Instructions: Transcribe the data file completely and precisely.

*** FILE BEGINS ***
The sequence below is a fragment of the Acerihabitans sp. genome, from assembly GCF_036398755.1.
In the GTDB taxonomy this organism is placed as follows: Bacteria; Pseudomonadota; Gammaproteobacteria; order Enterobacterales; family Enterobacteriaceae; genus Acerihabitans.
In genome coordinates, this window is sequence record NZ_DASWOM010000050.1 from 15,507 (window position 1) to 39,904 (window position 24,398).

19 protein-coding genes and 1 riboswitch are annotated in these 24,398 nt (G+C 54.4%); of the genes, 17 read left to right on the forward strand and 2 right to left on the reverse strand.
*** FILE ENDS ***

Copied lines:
The sequence below is a fragment of the Acerihabitans sp. genome, from assembly GCF_036398755.1.
In the GTDB taxonomy this organism is placed as follows: Bacteria; Pseudomonadota; Gammaproteobacteria; order Enterobacterales; family Enterobacteriaceae; genus Acerihabitans.
In genome coordinates, this window is sequence record NZ_DASWOM010000050.1 from 15,507 (window position 1) to 39,904 (window position 24,398).

19 protein-coding genes and 1 riboswitch are annotated in these 24,398 nt (G+C 54.4%); of the genes, 17 read left to right on the forward strand and 2 right to left on the reverse strand.